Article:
Courtesy of readme.readmedia.com

Notable Work: The Gathering (2007)

The modern author has been compared to Flann O’Brien and her work has been featured in The New Yorker, The Paris Review, and The Irish Times. Her novel The Gathering won the Man Book Prize and her books frequently explore relationships and Ireland’s difficult past.

 

Elizabeth Bowen

Courtesy of www.irlandando.it

Notable Work: The Heat of the Day (1948)

Bowen wrote extensively about orderly life and what happens when something disrupts that. Additionally, she was very interested in betrayal and secrets—which may have been an ode to her own life, having many extramarital affairs.

 

George Bernard Shaw

Courtesy of en.wikipedia.org

Notable Work: Pygmalion (1913)

Readers can thank Shaw for Eliza Doolittle for coming into their lives. George Bernard Shaw’s writing genres were expansive and included short stories, novels, plays, and criticism. Shaw expressed his views on everything from vegetarianism to politics within his work and is the only person to have been awarded both a Nobel Prize in Literature and an Academy Award for the same work (Pygmalion).

 

William Butler Yeats

Courtesy of imgkid.com

Notable Work: The Tower (1928) 

Yeats was heavily involved in the Irish Literary Revival and was the first Irishman awarded the Nobel Prize in Literature. Yeats had many poetry collections and is one of the rare authors whose greatest works, including The Tower and The Winding Stair and Other Poems, were published after winning the Nobel Prize.

 

C.S. Lewis

Courtesy of shoutitforlife.com

Notable Work: The Chronicles of Narnia (1950) 

The novelist and Oxford University faculty member is best known for The Chronicles of Narnia—a high fantasy series comprised of seven novels. Lewis was in an informal society of writers known as “Inklings”, which included close friend J.R.R. Tolkien. Writers around the world note his imagination and storytelling ability.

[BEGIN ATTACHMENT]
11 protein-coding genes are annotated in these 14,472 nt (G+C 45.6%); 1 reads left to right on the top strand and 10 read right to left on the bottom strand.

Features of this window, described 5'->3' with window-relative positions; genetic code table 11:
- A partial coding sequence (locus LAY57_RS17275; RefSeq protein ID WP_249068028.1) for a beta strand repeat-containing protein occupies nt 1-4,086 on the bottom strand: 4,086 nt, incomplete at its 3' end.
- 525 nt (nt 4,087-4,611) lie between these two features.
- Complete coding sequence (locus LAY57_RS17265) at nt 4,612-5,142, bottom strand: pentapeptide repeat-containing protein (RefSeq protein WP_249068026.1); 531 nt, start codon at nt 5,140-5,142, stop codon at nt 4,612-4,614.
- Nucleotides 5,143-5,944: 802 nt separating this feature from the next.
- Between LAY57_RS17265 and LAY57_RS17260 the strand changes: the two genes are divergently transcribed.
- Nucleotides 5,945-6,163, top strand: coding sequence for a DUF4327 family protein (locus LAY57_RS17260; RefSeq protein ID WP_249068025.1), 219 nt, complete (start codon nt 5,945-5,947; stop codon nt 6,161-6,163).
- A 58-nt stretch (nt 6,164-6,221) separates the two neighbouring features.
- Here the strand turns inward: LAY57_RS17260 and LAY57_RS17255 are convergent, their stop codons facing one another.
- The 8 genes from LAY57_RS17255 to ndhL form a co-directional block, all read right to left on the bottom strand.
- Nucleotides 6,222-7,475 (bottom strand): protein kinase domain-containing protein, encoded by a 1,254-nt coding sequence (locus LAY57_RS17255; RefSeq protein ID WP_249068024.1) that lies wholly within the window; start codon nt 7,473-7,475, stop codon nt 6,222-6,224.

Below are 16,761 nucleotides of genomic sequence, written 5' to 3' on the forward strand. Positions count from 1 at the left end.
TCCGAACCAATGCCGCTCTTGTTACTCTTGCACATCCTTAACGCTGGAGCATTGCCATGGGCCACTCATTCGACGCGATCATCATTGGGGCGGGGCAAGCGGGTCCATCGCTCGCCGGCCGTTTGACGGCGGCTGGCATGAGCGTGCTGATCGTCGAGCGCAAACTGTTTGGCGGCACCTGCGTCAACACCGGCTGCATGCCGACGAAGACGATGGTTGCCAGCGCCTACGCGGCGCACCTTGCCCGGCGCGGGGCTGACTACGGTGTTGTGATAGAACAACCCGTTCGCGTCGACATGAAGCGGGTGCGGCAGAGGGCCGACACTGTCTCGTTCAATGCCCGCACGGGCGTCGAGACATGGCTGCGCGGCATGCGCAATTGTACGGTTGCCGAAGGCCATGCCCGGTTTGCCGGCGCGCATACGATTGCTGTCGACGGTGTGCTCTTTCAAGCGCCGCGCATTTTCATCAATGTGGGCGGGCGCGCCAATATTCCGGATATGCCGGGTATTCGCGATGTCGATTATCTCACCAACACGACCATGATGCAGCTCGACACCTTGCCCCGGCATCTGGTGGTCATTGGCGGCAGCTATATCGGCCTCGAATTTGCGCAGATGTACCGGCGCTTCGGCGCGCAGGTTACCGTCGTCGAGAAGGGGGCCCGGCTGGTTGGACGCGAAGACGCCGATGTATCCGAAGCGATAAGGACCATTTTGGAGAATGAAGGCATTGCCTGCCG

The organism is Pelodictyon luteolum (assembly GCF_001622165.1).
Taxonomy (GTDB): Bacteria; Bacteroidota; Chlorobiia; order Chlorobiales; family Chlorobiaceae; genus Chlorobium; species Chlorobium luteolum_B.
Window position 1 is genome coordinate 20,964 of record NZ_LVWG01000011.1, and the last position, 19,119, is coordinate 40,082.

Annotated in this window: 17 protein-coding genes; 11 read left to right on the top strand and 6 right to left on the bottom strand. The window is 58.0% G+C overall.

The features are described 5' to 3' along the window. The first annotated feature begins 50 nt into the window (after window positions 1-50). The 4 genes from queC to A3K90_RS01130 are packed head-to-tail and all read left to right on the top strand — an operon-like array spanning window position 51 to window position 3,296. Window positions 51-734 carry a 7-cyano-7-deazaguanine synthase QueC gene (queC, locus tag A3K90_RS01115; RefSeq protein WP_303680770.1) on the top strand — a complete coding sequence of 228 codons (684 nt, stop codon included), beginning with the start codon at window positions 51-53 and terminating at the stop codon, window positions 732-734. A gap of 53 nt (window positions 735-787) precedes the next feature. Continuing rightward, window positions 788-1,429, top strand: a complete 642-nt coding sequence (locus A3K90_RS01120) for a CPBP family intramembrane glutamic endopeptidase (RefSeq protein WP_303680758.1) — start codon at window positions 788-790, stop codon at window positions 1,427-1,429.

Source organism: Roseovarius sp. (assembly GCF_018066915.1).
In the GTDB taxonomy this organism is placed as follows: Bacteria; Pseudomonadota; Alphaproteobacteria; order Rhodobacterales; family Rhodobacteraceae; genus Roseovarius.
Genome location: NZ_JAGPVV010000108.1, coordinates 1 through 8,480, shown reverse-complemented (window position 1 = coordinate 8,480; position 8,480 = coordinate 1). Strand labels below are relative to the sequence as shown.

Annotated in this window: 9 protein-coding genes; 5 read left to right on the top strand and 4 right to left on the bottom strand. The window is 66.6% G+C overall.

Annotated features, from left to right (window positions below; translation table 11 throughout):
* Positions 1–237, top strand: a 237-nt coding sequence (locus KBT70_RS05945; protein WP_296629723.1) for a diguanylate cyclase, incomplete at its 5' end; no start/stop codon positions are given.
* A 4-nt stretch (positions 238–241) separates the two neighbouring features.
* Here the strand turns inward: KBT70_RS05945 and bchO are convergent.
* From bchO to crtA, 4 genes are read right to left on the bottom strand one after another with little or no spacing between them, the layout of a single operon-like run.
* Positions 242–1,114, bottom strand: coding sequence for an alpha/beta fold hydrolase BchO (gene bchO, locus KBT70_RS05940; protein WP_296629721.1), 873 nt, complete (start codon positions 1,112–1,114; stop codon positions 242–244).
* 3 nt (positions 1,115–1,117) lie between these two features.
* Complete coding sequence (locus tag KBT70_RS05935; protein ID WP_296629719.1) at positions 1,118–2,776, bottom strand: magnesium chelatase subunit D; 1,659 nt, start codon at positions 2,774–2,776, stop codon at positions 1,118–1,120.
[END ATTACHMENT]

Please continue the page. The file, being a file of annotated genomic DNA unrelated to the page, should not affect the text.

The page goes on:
Maeve Binchy

Courtesy of naunua.blogspot.com.

Notable Work: Circle of Friends (1990)

The novelist, playwright, short story writer, and journalist is known for her portrayal of small-town life in Ireland. Her career began as a journalist and she joined the staff at The Irish Times in 1968. She went on to publish 16 novels—with a few becoming movies. Her novels often involve a cast of related or reoccurring characters.

 

Patrick McCabe


Courtesy of Cavan Theatre Festival

Notable Work: The Butcher Boy (1992)

The contemporary author has been shortlisted twice for the Booker Prize for Fiction and has also written a children’s book and radio plays. McCabe focuses on dark comedy in most of his novels, two of which have been turned into films. All of his protagonists are “extraordinary” people in very ordinary place—usually meaning they are socially unacceptable characters.